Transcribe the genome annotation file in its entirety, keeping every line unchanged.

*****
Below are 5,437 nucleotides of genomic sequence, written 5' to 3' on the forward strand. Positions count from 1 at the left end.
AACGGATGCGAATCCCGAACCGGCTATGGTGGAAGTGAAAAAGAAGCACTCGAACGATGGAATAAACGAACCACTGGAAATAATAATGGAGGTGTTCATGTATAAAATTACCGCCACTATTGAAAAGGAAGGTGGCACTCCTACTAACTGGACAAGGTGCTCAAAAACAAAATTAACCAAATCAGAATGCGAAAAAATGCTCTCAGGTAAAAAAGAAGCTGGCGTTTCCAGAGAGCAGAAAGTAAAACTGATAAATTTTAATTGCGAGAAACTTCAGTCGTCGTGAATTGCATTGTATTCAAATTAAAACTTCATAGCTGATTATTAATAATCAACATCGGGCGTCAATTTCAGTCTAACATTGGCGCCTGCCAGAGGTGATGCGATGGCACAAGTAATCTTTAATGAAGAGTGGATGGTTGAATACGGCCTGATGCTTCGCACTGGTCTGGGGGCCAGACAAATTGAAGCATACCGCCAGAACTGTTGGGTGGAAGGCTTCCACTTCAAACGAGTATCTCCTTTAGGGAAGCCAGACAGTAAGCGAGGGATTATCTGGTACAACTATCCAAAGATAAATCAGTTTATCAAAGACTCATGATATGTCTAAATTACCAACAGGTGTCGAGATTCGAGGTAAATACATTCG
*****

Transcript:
Below are 5,437 nucleotides of genomic sequence, written 5' to 3' on the forward strand. Positions count from 1 at the left end.
AACGGATGCGAATCCCGAACCGGCTATGGTGGAAGTGAAAAAGAAGCACTCGAACGATGGAATAAACGAACCACTGGAAATAATAATGGAGGTGTTCATGTATAAAATTACCGCCACTATTGAAAAGGAAGGTGGCACTCCTACTAACTGGACAAGGTGCTCAAAAACAAAATTAACCAAATCAGAATGCGAAAAAATGCTCTCAGGTAAAAAAGAAGCTGGCGTTTCCAGAGAGCAGAAAGTAAAACTGATAAATTTTAATTGCGAGAAACTTCAGTCGTCGTGAATTGCATTGTATTCAAATTAAAACTTCATAGCTGATTATTAATAATCAACATCGGGCGTCAATTTCAGTCTAACATTGGCGCCTGCCAGAGGTGATGCGATGGCACAAGTAATCTTTAATGAAGAGTGGATGGTTGAATACGGCCTGATGCTTCGCACTGGTCTGGGGGCCAGACAAATTGAAGCATACCGCCAGAACTGTTGGGTGGAAGGCTTCCACTTCAAACGAGTATCTCCTTTAGGGAAGCCAGACAGTAAGCGAGGGATTATCTGGTACAACTATCCAAAGATAAATCAGTTTATCAAAGACTCATGATATGTCTAAATTACCAACAGGTGTCGAGATTCGAGGTAAATACATTCG